You have a history of high cholesterol and have not responded to diet and exercise as a way to lower your cholesterol. You have visited your doctor and he/she said your triglyceride levels are still high, and that he/she recommends you take fibrate, a cholesterol lowering medication. What are fibrates though, and why should you be taking this medicine?
Fibrates are a derivative of fibric acid and can help lower your triglyceride levels. Fibrates are suited to lower the lipids in your blood. Fibrates are a last resort in people that cannot control their cholesterol through non-drug treatments.
Lipids are used to describe the fats that are contained in a person’s blood. Lipids are made up of cholesterol and triglycerides. The triglycerides in your body are fatty acids that are converted from the carbohydrates you have consumed, known as glucose. Once your body has all the fats it needs, the remaining fats are then stored in your liver. It then becomes triglycerides. Triglycerides are released between meals to be used as energy. If your triglyceride levels are high, it can cause heart attack and stroke.
Fibrates reduce your triglyceride levels by reducing the production of the triglycerides in your liver and by increasing the rate that your triglycerides are removed from your blood.
Fibrates are used to prevent pancreatitis in people that have high triglyceride levels. Two commonly prescribed fibrate drugs are Lopid and Tricor.
Lopid, also known as gemfibrozil, is an oral medication that is usually taken twice a day, thirty minutes prior to your morning and evening meals. Some side effects of Lopid include upset stomach, dizziness, abdominal pain, numbness of the hands/feet, blurred vision, or unusual taste. In some cases Lopid can cause muscle damage. If you feel muscle pain, tenderness or muscle weakness, stop taking the medicine right away and call your doctor.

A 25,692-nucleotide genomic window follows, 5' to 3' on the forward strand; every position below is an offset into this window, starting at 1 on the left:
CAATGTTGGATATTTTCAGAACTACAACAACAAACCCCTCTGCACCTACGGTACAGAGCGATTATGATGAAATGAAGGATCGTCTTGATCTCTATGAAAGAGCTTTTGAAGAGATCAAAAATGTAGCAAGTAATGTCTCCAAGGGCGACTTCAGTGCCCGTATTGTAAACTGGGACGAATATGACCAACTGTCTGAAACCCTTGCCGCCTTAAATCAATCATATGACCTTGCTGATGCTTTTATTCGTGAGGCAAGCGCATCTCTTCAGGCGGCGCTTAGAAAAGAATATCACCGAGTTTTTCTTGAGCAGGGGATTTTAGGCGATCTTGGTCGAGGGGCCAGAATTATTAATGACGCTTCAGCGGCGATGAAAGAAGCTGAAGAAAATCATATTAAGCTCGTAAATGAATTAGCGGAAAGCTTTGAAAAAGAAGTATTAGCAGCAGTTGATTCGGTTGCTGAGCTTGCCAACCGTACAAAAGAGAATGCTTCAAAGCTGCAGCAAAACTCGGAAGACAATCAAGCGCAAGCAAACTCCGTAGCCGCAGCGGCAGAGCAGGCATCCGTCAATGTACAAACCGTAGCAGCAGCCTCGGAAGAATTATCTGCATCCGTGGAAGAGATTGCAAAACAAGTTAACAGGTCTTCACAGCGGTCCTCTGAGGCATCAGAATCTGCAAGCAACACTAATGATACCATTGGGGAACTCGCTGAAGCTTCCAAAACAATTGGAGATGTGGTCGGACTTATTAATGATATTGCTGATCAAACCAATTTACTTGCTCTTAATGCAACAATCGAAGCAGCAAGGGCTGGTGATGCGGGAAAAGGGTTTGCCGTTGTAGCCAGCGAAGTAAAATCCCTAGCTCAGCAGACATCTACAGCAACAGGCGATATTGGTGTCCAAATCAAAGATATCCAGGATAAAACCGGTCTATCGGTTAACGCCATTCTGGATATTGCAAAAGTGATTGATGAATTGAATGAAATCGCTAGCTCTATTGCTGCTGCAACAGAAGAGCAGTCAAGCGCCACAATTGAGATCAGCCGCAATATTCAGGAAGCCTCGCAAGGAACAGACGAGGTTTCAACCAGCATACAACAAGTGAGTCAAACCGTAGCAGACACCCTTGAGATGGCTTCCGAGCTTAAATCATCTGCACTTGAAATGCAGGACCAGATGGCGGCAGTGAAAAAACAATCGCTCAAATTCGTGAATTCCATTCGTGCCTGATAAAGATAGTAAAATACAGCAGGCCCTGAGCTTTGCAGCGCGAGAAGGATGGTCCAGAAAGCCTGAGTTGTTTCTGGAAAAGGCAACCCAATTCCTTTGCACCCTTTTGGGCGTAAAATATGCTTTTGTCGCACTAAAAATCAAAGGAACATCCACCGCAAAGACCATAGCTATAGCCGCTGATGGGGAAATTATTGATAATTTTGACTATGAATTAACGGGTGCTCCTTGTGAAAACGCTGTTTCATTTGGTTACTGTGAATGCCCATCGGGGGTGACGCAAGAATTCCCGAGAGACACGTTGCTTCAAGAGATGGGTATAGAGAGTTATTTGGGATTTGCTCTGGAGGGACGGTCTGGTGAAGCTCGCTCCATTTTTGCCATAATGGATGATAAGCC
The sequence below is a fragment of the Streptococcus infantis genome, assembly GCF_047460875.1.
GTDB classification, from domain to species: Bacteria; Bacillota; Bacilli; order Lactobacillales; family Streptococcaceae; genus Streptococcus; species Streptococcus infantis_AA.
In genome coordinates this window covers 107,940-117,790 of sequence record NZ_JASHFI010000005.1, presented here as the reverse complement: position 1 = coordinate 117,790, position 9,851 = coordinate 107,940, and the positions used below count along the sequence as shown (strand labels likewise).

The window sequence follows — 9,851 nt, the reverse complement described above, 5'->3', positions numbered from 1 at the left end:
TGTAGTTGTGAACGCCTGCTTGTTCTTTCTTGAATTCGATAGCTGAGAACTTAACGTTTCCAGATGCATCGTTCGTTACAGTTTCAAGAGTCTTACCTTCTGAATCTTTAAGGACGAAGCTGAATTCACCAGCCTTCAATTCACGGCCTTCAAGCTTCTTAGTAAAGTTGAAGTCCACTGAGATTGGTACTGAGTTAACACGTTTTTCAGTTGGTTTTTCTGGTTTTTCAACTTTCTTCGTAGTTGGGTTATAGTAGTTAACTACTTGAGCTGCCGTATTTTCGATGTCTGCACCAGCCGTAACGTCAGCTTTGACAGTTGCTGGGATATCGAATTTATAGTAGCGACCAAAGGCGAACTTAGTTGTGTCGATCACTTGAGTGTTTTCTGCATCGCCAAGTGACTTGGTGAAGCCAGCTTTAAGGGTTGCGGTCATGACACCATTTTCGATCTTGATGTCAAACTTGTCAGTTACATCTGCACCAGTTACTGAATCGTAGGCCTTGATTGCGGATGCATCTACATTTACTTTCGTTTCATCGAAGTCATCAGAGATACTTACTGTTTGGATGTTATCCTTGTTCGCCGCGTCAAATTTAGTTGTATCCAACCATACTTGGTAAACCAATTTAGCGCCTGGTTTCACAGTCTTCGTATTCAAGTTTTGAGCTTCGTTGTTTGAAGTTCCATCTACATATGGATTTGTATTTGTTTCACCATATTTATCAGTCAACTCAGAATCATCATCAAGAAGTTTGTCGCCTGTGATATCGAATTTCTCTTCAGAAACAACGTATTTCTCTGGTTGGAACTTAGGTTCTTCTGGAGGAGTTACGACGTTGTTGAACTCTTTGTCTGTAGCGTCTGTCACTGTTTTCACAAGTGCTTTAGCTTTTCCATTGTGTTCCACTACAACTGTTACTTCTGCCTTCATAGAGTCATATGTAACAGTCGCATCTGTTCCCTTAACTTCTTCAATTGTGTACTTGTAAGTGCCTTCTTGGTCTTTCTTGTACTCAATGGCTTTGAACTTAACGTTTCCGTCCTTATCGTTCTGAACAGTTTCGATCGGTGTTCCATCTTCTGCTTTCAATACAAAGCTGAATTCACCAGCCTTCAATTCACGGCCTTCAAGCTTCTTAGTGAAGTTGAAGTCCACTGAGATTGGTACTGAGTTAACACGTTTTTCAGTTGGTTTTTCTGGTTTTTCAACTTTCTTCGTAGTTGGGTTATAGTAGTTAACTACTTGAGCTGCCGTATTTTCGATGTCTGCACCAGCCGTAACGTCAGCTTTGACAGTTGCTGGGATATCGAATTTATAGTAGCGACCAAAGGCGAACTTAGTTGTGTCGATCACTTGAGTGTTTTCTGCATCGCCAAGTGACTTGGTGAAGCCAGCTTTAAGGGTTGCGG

Tricor, is also known as fenofibrate and is an oral medication. Tricor is usually taken once daily, but can be prescribed as seen fit by your doctor. Tricor comes in tablet or capsule form, and should not be switched interchangeably. Talk to your doctor before switching to different forms of this medication. Some forms of this medication may need to be taken with food, while others may not need to be taken with food. This medication must be taken whole and cannot be broken up and should be taken 1 hour before or 4-6 hours after other medications.
Some side effects of Tricor are upset stomach or constipation. Some serious side effects this drug may cause are gallstones or liver damage. Call your doctor immediately if you experience consistent nausea or vomiting, severe stomach or intestinal pain, dark urine, or yellowing of your eyes or skin.
Some other common fibrates side effects are diarrhea, allergic reactions, fever or chills, or body aches and pains.
Fibrates can interact with other cholesterol lowering drugs, such as statins. It can also interact with blood thinning medications. Talk to your doctor about other medications you are taking and their interactions with fibrates. Fibrates can take anywhere from 1- 3 months to work.
Information gathered from the following sources: